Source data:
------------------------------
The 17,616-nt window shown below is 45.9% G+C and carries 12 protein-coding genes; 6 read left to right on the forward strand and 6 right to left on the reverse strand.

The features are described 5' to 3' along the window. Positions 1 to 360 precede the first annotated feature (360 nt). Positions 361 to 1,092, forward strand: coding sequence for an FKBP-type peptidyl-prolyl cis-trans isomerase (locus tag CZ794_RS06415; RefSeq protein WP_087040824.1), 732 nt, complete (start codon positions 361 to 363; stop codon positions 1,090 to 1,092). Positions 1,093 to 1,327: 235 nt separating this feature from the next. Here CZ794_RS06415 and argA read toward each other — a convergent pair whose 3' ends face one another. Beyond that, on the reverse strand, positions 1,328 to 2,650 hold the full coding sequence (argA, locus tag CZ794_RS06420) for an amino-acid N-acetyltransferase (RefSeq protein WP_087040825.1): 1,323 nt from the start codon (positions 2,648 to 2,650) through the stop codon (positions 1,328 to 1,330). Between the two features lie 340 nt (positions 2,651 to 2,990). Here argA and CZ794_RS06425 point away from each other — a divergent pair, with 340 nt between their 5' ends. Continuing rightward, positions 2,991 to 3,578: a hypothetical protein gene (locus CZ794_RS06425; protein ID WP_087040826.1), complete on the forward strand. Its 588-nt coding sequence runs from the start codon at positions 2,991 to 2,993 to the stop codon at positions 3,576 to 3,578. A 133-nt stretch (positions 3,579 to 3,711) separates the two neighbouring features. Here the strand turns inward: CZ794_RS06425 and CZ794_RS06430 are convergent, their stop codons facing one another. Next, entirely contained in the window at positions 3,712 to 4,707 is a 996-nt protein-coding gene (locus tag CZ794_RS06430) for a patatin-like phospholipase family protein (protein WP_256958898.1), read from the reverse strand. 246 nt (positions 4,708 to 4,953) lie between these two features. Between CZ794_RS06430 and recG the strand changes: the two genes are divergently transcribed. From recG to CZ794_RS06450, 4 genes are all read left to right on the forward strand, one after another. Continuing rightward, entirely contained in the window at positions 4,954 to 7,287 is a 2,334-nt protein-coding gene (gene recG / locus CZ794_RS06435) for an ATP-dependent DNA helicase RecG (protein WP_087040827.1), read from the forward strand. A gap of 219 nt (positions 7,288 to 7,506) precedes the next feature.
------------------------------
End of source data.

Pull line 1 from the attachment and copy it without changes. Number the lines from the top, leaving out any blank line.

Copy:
The 17,616-nt window shown below is 45.9% G+C and carries 12 protein-coding genes; 6 read left to right on the forward strand and 6 right to left on the reverse strand.